"Before we left, the Chancellor was asked to view a video of the student who was with me being pepper sprayed. She immediately agreed.Then, he and I witnessed her witnessing eight minutes of the violence that occurred Friday. Like a recurring nightmare, the horrific scene and the cries of, “You don’t have to do this!” and students choking and screaming rolled again. The student and I then left the building and using the human mike, students were informed that a request had been made that they move to one side and sit down so that the Chancellor could exit. They immediately complied, though I believe she could have left peacefully even without this concession.
"I returned to the building and walked with the Chancellor down the human walkway to her car. Students remained silent and seated the entire way."
Katehi was never in any real danger, Stoneking says. The "threat" against her was perceived, not real. The student protesters were peaceful and committed to remaining calm and not sparking any renewed violence on campus. It's clear from the post where Stoneking's sympathies lie, yet in her role as a representative of Christ on campus, she stepped up, literally, to walk in peace and provide comfort to Katehi who was afraid, whether she had real reason to be or not.
"Why did I walk the Chancellor to her car? Because I believe in the humanity of all persons. Because I believe that people should be assisted when they are afraid. Because I believe that in showing compassion we embrace a nonviolent way of life that emanates to those whom we refuse to see as enemies and in turn leads to the change that we all seek. I am well aware that my actions were looked on with suspicion by some tonight, but I trust that those seeking a nonviolent solution will know that 'just means lead to just ends' and my actions offered dignity not harm.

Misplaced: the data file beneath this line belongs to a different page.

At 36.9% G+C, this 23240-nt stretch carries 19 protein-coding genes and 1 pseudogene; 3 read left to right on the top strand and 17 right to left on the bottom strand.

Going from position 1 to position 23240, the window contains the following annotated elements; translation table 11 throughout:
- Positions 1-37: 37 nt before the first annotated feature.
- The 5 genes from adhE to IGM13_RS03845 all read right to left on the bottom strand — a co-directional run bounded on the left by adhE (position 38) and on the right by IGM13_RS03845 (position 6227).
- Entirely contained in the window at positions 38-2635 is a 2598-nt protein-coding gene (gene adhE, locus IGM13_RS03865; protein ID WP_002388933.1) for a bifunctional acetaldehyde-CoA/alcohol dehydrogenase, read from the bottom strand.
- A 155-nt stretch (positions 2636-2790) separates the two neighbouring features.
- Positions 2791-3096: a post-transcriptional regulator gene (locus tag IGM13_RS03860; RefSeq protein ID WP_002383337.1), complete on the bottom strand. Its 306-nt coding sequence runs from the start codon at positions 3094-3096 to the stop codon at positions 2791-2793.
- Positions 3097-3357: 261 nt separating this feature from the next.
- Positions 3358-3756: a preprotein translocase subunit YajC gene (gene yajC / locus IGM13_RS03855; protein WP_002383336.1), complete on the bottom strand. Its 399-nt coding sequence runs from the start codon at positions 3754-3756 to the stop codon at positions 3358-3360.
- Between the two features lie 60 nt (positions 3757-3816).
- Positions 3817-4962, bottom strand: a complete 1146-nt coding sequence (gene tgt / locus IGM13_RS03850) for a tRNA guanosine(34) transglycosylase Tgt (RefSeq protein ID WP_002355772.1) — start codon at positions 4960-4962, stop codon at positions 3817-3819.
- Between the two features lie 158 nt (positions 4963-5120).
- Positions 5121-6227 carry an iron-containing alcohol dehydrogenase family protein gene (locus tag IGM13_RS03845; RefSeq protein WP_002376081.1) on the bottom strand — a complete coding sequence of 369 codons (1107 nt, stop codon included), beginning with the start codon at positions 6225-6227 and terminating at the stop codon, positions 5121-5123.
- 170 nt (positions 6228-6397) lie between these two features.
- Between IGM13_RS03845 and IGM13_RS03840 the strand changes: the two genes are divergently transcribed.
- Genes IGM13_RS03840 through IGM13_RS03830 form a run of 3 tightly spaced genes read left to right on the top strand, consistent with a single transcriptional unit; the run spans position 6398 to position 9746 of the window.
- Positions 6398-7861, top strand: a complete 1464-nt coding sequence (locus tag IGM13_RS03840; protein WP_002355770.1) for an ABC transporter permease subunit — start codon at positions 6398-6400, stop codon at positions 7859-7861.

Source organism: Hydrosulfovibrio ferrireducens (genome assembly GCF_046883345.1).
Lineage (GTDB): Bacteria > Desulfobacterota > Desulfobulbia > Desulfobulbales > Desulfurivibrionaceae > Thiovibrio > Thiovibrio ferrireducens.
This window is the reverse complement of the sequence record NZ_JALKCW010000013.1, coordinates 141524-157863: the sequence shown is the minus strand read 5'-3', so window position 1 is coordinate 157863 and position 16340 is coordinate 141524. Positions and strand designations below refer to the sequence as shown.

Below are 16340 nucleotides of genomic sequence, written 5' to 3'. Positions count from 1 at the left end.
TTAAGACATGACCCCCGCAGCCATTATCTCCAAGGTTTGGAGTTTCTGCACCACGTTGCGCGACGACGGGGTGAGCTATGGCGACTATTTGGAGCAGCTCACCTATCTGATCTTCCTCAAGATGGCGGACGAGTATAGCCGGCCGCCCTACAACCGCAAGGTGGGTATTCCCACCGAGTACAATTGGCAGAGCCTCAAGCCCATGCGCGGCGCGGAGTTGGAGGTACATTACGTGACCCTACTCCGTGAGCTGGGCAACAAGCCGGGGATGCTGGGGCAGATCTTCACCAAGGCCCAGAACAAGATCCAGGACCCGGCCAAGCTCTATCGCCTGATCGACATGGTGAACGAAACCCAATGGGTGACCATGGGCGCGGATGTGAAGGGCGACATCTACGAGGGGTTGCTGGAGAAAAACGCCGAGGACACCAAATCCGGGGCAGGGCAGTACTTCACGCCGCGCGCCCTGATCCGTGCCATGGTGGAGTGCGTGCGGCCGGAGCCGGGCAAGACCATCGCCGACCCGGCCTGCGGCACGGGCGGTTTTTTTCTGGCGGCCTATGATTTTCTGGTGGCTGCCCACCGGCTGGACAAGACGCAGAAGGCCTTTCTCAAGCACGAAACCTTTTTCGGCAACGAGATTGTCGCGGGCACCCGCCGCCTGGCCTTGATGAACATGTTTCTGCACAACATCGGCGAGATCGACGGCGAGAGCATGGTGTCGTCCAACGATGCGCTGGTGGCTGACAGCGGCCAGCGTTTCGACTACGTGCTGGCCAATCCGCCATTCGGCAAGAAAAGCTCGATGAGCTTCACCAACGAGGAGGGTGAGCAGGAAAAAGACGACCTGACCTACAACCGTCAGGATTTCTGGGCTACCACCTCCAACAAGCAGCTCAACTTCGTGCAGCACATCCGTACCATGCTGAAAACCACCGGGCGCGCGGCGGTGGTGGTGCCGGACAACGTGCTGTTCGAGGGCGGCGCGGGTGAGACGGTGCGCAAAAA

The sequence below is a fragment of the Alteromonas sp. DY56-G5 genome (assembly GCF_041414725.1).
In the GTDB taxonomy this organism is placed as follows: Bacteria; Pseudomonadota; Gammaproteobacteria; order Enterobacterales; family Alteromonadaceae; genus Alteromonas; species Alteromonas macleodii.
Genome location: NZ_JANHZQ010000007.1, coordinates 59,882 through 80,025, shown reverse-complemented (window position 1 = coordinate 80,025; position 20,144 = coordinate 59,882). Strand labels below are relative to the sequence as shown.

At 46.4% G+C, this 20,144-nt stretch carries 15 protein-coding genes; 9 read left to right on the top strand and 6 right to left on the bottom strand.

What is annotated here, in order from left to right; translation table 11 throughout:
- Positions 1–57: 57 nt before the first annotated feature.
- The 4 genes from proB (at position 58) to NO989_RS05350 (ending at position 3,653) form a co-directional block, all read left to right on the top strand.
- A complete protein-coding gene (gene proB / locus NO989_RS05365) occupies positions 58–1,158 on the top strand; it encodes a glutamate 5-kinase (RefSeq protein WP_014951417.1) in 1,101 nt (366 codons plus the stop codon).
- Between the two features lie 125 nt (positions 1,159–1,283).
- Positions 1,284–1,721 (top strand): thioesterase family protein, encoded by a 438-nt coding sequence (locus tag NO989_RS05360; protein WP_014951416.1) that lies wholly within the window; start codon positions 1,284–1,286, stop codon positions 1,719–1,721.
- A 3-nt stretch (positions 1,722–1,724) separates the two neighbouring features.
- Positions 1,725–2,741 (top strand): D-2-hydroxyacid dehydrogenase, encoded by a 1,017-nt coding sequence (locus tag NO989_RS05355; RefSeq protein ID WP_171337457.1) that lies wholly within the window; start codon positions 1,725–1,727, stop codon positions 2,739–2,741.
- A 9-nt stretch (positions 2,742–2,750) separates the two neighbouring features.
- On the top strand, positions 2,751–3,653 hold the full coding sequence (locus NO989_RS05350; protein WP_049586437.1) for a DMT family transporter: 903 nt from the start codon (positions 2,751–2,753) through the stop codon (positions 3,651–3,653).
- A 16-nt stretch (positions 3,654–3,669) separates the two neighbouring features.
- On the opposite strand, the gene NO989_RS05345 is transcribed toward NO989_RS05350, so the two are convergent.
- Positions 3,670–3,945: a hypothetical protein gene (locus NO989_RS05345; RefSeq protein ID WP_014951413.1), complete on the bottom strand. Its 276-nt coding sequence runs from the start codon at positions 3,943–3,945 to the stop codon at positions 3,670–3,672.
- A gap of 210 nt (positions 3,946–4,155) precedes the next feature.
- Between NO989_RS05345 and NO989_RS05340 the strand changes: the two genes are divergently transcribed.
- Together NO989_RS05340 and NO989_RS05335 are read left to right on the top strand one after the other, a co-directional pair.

"The Chancellor was not trapped...but, in a larger sense, we are all in danger of being trapped. We are trapped when we assent to a culture that for decades, and particularly since 9/11, has allowed law enforcement to have more and more power which has moved us into an era of hypercriminalization. We are trapped when we envision no path to reconciliation. And we are trapped when we forget our own power. The students at UC Davis are to be commended for resisting that entrapment, using their own power nonviolently. I pray that the Chancellor will remember her own considerable power in making change on our campus, and in seeking healing and reconciliation."
Thank you, Rev. Stoneking, for being a peacemaker and a comforter. Thank you for standing up for justice and mercy. Thank you for walking with grace.
May we all remember that Jesus calls peacemakers blessed and commands us to love our neighbors as ourselves.
Watch video of Stoneking and Katehi leaving the unversity administration buliding on Friday below:
Cathleen Falsani is Web Editor and Director of New Media for Sojourners. Follow Cathleen on Twitter @GodGrrl.